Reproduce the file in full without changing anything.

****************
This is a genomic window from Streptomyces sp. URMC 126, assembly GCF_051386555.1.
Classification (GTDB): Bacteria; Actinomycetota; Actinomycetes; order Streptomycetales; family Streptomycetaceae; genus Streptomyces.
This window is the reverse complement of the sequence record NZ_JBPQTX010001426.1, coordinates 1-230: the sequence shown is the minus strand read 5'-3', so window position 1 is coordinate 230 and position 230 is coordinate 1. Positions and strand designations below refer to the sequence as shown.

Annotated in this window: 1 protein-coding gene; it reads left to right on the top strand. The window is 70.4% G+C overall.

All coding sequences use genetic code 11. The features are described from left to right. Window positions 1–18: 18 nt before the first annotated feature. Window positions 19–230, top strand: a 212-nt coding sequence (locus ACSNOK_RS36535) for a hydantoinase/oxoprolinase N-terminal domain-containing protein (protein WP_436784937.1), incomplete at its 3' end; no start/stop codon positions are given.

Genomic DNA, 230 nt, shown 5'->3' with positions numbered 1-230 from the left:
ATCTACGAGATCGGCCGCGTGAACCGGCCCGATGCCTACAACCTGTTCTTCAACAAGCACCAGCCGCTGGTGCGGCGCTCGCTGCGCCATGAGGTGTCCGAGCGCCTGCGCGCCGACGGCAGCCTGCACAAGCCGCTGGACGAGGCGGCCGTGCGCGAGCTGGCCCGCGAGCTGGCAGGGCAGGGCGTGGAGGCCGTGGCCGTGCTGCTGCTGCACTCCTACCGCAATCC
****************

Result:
This is a genomic window from Streptomyces sp. URMC 126, assembly GCF_051386555.1.
Classification (GTDB): Bacteria; Actinomycetota; Actinomycetes; order Streptomycetales; family Streptomycetaceae; genus Streptomyces.
This window is the reverse complement of the sequence record NZ_JBPQTX010001426.1, coordinates 1-230: the sequence shown is the minus strand read 5'-3', so window position 1 is coordinate 230 and position 230 is coordinate 1. Positions and strand designations below refer to the sequence as shown.

Annotated in this window: 1 protein-coding gene; it reads left to right on the top strand. The window is 70.4% G+C overall.

All coding sequences use genetic code 11. The features are described from left to right. Window positions 1–18: 18 nt before the first annotated feature. Window positions 19–230, top strand: a 212-nt coding sequence (locus ACSNOK_RS36535) for a hydantoinase/oxoprolinase N-terminal domain-containing protein (protein WP_436784937.1), incomplete at its 3' end; no start/stop codon positions are given.

Genomic DNA, 230 nt, shown 5'->3' with positions numbered 1-230 from the left:
ATCTACGAGATCGGCCGCGTGAACCGGCCCGATGCCTACAACCTGTTCTTCAACAAGCACCAGCCGCTGGTGCGGCGCTCGCTGCGCCATGAGGTGTCCGAGCGCCTGCGCGCCGACGGCAGCCTGCACAAGCCGCTGGACGAGGCGGCCGTGCGCGAGCTGGCCCGCGAGCTGGCAGGGCAGGGCGTGGAGGCCGTGGCCGTGCTGCTGCTGCACTCCTACCGCAATCC